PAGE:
Philippine Durian Varieties

It's unknown exactly how long ago durian arrived in the Philippines, but most likely it has been cultivated for just as long as in Malaysia, and far longer than in Thailand. One Philippine island, Palawan, is actually thought to have broken off of Borneo. Several durian species can be found there, including d. graveolen and d. testudinarium.

Durian hybrids entered the Philippines in the 1970's, when several seeds of Thailand's Chanee were brought home by visiting embassaries. Now two Chanee-relatives, Arancillio and Puyat, dominate the market. Filipinos generally prefer their durian strong smelling and bitter, which is one reason that Monthong never found a strong foothold here. This dominance of Chanee-like durians gives Philippine durian a seeming one-note flavor, but the islands hide some surprising gems.

Ninety-nine percent of Filipino durian is grown on the island of Mindanao, while 70% of that is grown within the Davao City Province, mostly in Calinan.  Production estimates usually waver around 40,000 tonnes per year, although it depends on the weather and in general production is growing. The year 2010 saw a bumper crop of 36,000 tonnes in Davao City alone, with 1500 more hectares of durian orchard to mature in the next two years.


The durian preferred by locals, the native is the original durian of the Philippines. Like kampung in Malaysia and durian ban in Thailand, the term native comprises a number of uncultivated trees. Native is usually white fleshed durian, but also comes in shades of yellow.  It is the strongest tasting durian, but with its large seeds and thin flesh, is the most expensive buy.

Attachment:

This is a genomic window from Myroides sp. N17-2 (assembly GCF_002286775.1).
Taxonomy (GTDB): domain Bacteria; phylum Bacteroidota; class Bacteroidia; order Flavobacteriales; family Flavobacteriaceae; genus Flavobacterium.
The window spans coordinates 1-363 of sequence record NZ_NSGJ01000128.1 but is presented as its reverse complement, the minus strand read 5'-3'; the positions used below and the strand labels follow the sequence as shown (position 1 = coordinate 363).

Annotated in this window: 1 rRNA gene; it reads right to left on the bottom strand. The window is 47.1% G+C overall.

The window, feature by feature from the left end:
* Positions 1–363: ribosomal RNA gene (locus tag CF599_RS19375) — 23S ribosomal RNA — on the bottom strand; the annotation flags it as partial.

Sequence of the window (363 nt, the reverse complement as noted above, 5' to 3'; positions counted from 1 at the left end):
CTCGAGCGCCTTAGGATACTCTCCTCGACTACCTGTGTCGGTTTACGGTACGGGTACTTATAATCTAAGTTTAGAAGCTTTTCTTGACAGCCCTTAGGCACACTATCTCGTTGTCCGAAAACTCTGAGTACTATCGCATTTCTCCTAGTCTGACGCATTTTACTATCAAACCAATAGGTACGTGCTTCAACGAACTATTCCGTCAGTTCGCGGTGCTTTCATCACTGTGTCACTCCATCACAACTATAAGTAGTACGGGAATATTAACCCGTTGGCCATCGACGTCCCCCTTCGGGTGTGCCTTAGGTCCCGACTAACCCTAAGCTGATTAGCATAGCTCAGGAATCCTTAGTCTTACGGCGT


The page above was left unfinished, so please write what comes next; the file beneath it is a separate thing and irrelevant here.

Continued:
My top pick of the Filipino durian, Arancillo combines the strong flavor and bitternesss of the native with slightly thicker flesh and a smooth, silky texture. It is apparently a seedling of the Thai Chanee, discovered by former BPI-PhilFruits director Vicente Arancillo. While it is one of the preferred durians by taste, Arancillo has a tendency to rot in heavy rain and is not a recommended variety for export.


Puyat has a beautiful yellow-orange coloration and a very thick, bitter-sweet flesh. It is one of the largest durians, recognizable by its large brown spikes, pear shape, and thick stem. Like Arancillo, it is a seedling of a Chanee, brought to the Philippines in the 1970's by a Mr. Puyat. When the Singapore Fruits and Vegetable Association visited Davao this year, out of twelve selected varieties Puyat was their favorite. Since the tree is also resistant to phytophtera and other types of fungus, it is currently the favored variety among farmers. Edible portion: 40%

Chanee, or D123 (picture coming soon)